CASE: Mm-hmm.

INSKEEP: "Where Did I Leave That Fire" being one that we've discussed in earlier interviews. And we've wondered all along if you were basically asking if you had kind of lost your creative sense for a little while.

CASE: Yeah, definitely. It was always there, it's just being depressed is a lot like you're wearing this weird diving bell suit made out of the Ziploc baggies or something. And you're there with other people and you can see them and hear them and touch them through the baggie or something, but you can't conduct electricity.

(SOUNDBITE OF SONG, "WHERE DID I LEAVE THAT FIRE")

CASE: (Singing) I wanted so badly not to be me. I saw my shadow looking lost, checking its pockets for some lost receipt...

INSKEEP: I was wondering if when you felt really depressed, did you have trouble singing?

CASE: No, but I couldn't really listen to music which is really weird. And that's one of the ways that I knew that there was something really wrong with me. I just found lyrics grating. And so, I started listening to ragtime and I found that that was really very comforting. It was like a little bubbling engine. It was like a little tea pot, the old style like my grandma had. Like the peculator, which was always like the good coffee smell in the morning like, all right, we're getting going - everything is going to be great - kind of feeling and smell. So that's kind of how it felt.

INSKEEP: Well, you actually put a song on this album called "Ragtime." Let's listen to the beginning of that.

(SOUNDBITE OF SONG, "RAGTIME")

CASE: (Singing) Cover the shades and erase the day. This could be any evening in any place. The blizzard blows from left to right, just funny 'cause plays in the summertime. From 1935, sound the alarm, its ragtime...

I definitely feel a lot better. Once I stopped fighting it, that's when it really started. It's like a bottleneck kind of broke open, and everything started to flow again and my circulation came back.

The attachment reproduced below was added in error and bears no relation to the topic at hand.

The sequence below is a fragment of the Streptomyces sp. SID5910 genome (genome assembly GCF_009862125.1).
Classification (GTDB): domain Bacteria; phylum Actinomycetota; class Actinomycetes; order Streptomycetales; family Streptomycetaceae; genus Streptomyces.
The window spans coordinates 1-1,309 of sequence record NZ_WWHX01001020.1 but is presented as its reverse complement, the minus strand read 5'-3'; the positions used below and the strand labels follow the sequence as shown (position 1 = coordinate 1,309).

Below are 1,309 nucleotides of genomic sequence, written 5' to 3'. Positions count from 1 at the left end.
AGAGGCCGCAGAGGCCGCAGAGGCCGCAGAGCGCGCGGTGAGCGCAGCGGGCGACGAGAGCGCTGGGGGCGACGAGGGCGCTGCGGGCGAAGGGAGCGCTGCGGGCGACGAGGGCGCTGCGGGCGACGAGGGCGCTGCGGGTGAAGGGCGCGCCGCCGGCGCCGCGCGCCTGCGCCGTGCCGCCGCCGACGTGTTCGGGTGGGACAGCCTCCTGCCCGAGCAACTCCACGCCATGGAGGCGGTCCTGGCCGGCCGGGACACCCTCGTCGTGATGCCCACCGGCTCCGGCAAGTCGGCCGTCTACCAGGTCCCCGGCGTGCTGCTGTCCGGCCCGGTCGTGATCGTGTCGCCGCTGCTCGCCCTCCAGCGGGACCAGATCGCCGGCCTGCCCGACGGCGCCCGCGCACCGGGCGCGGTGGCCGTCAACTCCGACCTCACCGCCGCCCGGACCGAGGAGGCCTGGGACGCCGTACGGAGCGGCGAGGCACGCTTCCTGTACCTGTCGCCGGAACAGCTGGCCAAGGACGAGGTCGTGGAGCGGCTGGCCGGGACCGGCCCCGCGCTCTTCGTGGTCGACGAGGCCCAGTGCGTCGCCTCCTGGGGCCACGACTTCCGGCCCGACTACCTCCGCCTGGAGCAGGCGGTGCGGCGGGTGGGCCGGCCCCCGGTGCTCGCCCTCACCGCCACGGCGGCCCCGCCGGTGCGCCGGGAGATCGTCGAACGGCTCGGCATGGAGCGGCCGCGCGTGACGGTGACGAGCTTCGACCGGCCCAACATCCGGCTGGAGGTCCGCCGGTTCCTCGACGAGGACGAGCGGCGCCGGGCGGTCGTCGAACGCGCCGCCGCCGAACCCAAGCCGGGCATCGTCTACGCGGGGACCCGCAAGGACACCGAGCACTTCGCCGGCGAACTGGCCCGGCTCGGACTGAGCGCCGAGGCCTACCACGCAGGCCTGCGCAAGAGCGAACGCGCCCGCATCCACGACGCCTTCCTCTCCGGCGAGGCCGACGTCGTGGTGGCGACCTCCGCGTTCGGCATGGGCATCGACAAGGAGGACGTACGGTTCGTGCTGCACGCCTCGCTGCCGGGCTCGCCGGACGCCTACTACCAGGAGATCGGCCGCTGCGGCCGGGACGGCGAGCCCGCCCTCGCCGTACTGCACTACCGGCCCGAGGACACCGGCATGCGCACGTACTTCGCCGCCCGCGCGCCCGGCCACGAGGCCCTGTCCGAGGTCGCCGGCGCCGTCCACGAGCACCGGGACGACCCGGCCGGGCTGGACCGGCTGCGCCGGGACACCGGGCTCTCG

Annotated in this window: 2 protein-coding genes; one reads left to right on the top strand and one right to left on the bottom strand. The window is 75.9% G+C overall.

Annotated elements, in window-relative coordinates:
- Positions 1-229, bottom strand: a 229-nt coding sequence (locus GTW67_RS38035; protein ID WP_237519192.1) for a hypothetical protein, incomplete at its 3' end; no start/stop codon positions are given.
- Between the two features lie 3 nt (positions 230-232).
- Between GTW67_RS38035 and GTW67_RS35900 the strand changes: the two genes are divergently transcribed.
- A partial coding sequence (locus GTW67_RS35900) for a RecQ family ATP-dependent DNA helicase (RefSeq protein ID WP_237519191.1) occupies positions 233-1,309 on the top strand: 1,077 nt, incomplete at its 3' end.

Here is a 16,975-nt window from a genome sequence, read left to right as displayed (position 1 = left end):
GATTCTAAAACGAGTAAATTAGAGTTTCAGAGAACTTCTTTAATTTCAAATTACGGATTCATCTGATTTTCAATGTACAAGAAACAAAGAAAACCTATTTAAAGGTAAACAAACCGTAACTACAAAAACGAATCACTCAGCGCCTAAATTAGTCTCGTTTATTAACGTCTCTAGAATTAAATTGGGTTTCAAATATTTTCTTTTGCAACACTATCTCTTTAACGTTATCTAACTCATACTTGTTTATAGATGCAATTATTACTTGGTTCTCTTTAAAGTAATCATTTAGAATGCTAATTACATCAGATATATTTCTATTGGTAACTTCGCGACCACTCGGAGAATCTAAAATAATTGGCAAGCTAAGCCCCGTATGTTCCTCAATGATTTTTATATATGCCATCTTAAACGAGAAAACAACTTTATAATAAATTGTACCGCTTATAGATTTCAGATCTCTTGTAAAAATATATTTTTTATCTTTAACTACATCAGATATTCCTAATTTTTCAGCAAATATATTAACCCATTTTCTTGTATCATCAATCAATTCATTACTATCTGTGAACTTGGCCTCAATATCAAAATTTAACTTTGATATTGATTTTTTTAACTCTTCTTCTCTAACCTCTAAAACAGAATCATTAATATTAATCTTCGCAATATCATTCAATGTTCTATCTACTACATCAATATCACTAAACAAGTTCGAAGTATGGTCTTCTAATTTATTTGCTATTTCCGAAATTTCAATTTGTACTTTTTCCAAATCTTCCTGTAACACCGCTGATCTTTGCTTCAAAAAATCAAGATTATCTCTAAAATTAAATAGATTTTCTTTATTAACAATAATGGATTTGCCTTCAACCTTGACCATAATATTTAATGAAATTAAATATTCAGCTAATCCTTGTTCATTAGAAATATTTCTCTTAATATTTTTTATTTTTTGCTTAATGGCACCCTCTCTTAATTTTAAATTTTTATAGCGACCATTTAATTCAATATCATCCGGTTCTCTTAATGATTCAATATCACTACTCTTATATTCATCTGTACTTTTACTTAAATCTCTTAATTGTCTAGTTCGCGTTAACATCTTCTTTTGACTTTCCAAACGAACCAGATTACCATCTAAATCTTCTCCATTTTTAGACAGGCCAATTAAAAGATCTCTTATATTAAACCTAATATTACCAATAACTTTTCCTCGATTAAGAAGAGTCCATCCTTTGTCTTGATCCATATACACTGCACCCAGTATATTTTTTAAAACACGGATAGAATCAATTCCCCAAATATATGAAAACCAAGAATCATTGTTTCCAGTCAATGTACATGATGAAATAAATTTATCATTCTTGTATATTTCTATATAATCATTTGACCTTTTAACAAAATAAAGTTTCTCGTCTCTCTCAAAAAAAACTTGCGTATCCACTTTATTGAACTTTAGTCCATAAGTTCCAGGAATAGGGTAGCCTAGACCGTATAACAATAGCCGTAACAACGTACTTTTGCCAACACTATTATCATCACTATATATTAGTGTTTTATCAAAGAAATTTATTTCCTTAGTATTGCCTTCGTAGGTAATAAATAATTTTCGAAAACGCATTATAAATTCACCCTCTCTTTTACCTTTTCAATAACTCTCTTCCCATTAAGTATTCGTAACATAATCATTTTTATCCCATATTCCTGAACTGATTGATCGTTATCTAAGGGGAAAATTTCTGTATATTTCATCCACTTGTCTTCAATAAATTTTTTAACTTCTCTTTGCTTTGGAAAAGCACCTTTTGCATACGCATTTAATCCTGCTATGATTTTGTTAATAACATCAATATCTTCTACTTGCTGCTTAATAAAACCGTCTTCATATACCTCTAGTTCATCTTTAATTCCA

INSKEEP: Oh, now what do you mean you stopped fighting it?

CASE: I stopped trying to over analyze how sad I was. Or I stopped trying to say no, I'm not super depressed. I mean I'm sure there's a fear in people, they don't want to admit to being depressed because, you know, you're kind of considered broken. And it's silly because it happens to everyone.

INSKEEP: So just acknowledging you're hitting bottom here helps you kind of get beyond it.

CASE: Yeah, it sucked.

(LAUGHTER)

CASE: Yeah. And I don't think it's something that people are going to learn anything from. I'm not trying to say it that way like, my genius' bummer I'm going to lay on you right now is quite momentous.

(LAUGHTER)

CASE: It's more just like, hey guys, sucks to feel crappy, doesn't it. Yeah, it does. Sorry, man. Sorry, man. And then you move on.

(SOUNDBITE OF SONG, "SYDNEY SWANS")

CASE: (Singing) Baby, come down. It's been a while now. I've got so many things I could tell you, if my stubborn mouth doesn't let me down...

INSKEEP: The latest album from Neko Case. Her new album, "The Worse Things Get, the Harder I Fight, the Harder I Fight, the More I Love You," is out today.

It's MORNING EDITION from NPR News. I'm Steve Inskeep.

RENEE MONTAGNE, HOST:

And I'm Renee Montagne.

(SOUNDBITE OF SONG, "SYDNEY SWANS")

CASE: (Singing) 'Cause I can't look at you straight on. You're made from something different and I know... Transcript provided by NPR, Copyright NPR.